Chlamydia trachomatis is a major infectious bacterial agent that causes sexually transmitted disease (STD) worldwide. In the United States 1,108,374 Chlamydia infections were reported to the Centers for Disease Prevention and Control in 2007. Complications in women include pelvic inflammatory disease, ectopic pregnancy and involuntary tubal factor infertility. Recent studies have discovered that decreasing the infection through antimicrobial treatment increases the re-infection rate in humans and may actually exacerbate the pathology within the reproductive tract. These findings highlight the need for an effective vaccine against genital Chlamydia infection. A major challenge in Chlamydia vaccine efforts is to understand the immune regulatory mechanisms governing the protective versus the pathogenic responses. The main objective of this proposal is to define the roles of immunomodulatory molecules produced by IL-10 deficient DCs in promoting a protective immune response against genital Chlamydia infection and eliminating the immunopathology associated with the infection. The knowledge of the mechanism of action of such molecules could lead to targeted immunomodulatory strategies in designing drugs and efficacious vaccines against Chlamydia. We will accomplish these objectives using 2 specific aims.
Aim 1 : To define the role of alpha-enolase and fatty acid-binding protein up-regulated in Chlamydia-pulsed IL-10 deficient DCs in the protective immune response against genital Chlamydia infection. Our working hypothesis is that molecules up-regulated in Chlamydia-pulsed IL-10 deficient DCs play a rule in rapid DC maturation and Th1 cell activation. Study proposal are;a). To investigate the role of alpha- enolase and fatty acid-binding protein in DC acquisition of maturation markers and enhanced APC function in vitro. b). To investigate the cell signaling mechanism of immunestimulatory action of alpha-enolase and fatty acid-binding protein in vitro and in vivo.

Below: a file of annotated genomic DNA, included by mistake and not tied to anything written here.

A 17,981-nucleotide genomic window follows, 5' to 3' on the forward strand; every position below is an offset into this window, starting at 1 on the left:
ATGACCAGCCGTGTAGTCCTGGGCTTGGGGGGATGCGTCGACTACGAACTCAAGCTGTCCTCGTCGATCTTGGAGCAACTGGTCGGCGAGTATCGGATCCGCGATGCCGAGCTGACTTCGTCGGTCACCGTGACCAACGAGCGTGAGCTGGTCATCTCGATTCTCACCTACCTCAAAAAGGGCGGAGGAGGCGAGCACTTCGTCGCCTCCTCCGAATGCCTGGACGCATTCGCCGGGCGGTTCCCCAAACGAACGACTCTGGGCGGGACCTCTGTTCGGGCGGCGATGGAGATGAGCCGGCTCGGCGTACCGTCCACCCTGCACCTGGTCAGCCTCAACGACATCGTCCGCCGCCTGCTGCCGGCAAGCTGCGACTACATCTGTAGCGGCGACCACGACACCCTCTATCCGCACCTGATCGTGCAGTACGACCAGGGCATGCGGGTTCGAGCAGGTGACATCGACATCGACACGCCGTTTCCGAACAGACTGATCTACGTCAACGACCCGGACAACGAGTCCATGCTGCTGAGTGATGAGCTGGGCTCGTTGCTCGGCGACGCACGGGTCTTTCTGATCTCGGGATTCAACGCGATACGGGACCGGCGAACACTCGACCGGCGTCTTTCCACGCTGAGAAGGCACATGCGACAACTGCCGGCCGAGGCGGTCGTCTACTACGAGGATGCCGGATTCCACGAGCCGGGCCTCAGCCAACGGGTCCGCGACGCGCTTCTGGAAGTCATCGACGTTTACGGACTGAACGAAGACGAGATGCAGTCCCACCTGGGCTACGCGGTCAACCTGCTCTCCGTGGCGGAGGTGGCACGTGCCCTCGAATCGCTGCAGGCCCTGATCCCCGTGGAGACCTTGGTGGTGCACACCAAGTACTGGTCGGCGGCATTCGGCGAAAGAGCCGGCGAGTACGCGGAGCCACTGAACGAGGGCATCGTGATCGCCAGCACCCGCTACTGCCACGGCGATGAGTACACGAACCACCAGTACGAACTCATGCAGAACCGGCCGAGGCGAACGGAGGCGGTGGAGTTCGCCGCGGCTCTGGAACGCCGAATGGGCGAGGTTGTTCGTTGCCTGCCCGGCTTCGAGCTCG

Aim 2 : To define the role of apoptosis-associated speck-like protein containing a CARD (ASC) down regulated in Chlamydia-pulsed IL-10KO BMDCs in protecting against the pathological immune responses during a Chlamydia infection in vivo and in vitro. Our working hypothesis is that molecules down-regulated in Chlamydia-pulsed IL-10 deficient DCs play a rule in pathological immune responses. Study proposal are;a). To investigate of the role of ASC DC acquisition of maturation markers and enhanced APC function and the pathogeneses of Chlamydia induced tube pathology and infertility. b) To investigate the role of ASC in the immunoregulatory function of DCs. Results from these studies will aid in the development of drugs and vaccines against Chlamydia, which will have significant implications for controlling and preventing genital Chlamydia infections and sequelae.

Public Health Relevance

The main objective of this proposal is to define the roles of immunomodulatory molecules produced by IL-10 deficient DCs in promoting a protective immune response against genital Chlamydia infection and eliminating the immunopathology associated with the infection.

Agency
National Institute of Health (NIH)
Institute
National Institute of Allergy and Infectious Diseases (NIAID)
Type
Research Enhancement Award (SC1)
Project #
5SC1AI103041-02
Application #
8463996
Study Section
Special Emphasis Panel (ZGM1-MBRS-9 (SC))
Program Officer
Hiltke, Thomas J
Project Start
2012-05-01
Project End
2016-04-30
Budget Start
2013-05-01
Budget End
2014-04-30
Support Year
2
Fiscal Year
2013
Total Cost
$266,020
Indirect Cost
$78,020
Name
Morehouse School of Medicine
Department
Microbiology/Immun/Virology
Type
Schools of Medicine
DUNS #
102005451
City
Atlanta
State
GA
Country
United States
Zip Code
30310